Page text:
html_attr("href") %>%
  # remove the query string that is appended to the pdf url
  str_replace("#.*$", "")
results_contexts <-
  results_session %>% 
  html_nodes(xpath='//*/div[@id="search_results_div"]/div[@class="results"]/div/div[@class="context"]') %>%
results <- tibble(url = results_urls,
                  context = results_contexts)

I confirmed I got the same 13 results by scraping that I had seen from a web browser. Interestingly, only one of the results actually contained the exact phrase “James Meredith” since the search function looked for any pages with “James” and “Meredith” though not contiguously. The only other result of the 13 that was relevant to my query was erroneously recognized as “J a m e s Meredith” (with inserted spaces), though “James” was recognized elsewhere on the page.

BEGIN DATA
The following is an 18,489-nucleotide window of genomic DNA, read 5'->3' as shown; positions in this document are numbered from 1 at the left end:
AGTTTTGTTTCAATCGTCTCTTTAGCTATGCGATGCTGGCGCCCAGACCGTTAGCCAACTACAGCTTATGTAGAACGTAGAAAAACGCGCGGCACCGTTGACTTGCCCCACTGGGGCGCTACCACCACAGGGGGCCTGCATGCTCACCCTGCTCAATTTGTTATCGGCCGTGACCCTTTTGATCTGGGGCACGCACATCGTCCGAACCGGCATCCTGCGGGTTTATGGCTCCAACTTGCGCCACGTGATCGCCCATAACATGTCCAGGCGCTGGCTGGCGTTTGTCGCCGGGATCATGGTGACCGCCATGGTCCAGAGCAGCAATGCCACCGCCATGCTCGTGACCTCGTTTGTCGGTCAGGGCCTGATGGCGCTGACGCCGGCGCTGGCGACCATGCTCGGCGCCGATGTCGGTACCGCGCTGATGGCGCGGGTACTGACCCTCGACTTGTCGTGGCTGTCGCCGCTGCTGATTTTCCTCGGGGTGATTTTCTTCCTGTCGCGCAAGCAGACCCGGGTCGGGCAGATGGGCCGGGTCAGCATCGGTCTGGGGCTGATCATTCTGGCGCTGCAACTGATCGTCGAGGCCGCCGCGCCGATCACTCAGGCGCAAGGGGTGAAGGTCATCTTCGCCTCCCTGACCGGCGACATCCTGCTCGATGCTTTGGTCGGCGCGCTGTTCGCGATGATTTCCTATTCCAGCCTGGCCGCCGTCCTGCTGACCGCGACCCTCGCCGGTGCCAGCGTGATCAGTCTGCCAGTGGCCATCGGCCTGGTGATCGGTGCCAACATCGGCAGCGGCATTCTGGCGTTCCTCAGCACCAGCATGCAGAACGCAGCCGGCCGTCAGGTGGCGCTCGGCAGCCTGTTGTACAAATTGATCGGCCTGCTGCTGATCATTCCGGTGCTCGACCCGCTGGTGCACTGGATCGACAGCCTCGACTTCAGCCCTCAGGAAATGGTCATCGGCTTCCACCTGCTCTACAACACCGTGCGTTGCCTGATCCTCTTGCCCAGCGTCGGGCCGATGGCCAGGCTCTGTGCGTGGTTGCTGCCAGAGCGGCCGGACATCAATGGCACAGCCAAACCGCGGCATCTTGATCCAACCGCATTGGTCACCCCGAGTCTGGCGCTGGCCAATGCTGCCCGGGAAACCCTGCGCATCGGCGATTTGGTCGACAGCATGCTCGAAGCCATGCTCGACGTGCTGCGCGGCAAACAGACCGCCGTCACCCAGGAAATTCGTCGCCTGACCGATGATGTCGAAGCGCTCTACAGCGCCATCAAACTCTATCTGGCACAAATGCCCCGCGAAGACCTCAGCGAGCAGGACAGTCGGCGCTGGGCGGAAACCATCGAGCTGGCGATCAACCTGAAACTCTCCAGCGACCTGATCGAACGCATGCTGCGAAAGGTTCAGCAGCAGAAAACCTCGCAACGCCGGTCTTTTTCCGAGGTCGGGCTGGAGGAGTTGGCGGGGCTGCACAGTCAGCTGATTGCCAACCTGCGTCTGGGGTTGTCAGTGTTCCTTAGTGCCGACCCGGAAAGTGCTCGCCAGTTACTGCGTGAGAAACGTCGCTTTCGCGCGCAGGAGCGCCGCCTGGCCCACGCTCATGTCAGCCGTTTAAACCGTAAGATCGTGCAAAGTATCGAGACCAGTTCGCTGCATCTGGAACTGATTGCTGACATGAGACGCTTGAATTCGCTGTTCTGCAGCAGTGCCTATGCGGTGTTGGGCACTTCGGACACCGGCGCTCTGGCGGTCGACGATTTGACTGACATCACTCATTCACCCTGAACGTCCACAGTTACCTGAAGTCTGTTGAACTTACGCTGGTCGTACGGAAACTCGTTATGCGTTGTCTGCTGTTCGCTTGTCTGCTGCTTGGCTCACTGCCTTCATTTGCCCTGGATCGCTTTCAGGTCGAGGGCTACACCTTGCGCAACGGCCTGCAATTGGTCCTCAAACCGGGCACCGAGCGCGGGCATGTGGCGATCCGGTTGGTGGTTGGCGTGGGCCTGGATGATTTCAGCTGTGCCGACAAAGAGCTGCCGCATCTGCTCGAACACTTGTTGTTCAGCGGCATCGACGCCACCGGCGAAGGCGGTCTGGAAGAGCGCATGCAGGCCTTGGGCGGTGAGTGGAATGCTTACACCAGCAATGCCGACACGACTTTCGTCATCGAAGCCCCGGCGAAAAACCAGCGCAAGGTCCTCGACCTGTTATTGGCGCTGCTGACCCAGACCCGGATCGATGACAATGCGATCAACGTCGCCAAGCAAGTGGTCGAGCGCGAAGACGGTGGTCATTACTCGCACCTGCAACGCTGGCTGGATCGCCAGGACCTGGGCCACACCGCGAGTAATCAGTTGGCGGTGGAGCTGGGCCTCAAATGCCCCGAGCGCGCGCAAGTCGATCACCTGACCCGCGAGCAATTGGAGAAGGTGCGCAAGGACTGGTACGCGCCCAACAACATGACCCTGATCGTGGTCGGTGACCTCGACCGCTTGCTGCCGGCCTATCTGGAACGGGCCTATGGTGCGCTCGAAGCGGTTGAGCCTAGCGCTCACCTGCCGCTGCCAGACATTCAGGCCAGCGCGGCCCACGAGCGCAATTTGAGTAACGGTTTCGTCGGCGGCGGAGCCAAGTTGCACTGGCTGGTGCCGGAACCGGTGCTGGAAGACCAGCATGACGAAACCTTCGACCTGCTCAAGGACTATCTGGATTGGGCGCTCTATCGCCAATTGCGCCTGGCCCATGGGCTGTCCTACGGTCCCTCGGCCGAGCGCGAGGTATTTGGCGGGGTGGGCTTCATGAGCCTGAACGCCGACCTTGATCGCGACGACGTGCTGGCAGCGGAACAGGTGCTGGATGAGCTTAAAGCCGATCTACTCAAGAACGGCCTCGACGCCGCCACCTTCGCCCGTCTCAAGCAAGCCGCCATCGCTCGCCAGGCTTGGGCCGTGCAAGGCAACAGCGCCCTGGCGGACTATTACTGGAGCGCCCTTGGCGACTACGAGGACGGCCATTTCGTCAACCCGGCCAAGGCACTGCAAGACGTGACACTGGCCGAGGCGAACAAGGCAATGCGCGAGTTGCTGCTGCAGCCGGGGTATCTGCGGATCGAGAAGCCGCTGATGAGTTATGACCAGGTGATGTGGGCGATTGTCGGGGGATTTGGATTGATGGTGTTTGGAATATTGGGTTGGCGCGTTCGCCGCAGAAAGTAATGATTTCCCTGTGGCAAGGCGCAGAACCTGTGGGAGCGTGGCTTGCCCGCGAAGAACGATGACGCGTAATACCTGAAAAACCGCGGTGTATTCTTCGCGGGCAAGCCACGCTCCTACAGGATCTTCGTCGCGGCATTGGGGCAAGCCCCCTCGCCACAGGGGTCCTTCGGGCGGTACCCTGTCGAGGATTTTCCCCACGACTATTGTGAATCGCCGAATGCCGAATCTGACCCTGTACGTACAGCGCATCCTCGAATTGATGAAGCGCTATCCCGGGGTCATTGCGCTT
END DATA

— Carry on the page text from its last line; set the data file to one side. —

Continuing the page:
results %>%
    # extract the phrase and the ten characters before
    extract = str_extract(context, ".{10}Meredith")
  ) %>%
  select(url, extract)

## # A tibble: 13 x 2
##                                    url               extract
##                                  <chr>                 <chr>
##  1 /files/articles/ticker_19630923.pdf    James II. Meredith
##  2 /files/articles/ticker_19830426.pdf     Possibly Meredith
##  3 /files/articles/ticker_19871117.pdf    eason for Meredith
##  4 /files/articles/ticker_19761214.pdf    ICATION a Meredith
##  5 /files/articles/ticker_19980401.pdf     1907 Don Meredith
##  6 /files/articles/ticker_19991201.pdf     I kissed Meredith
##  7 /files/articles/ticker_19770103.pdf    or- James Meredith
##  8 /files/articles/ticker_19870217.pdf    f Burgess Meredith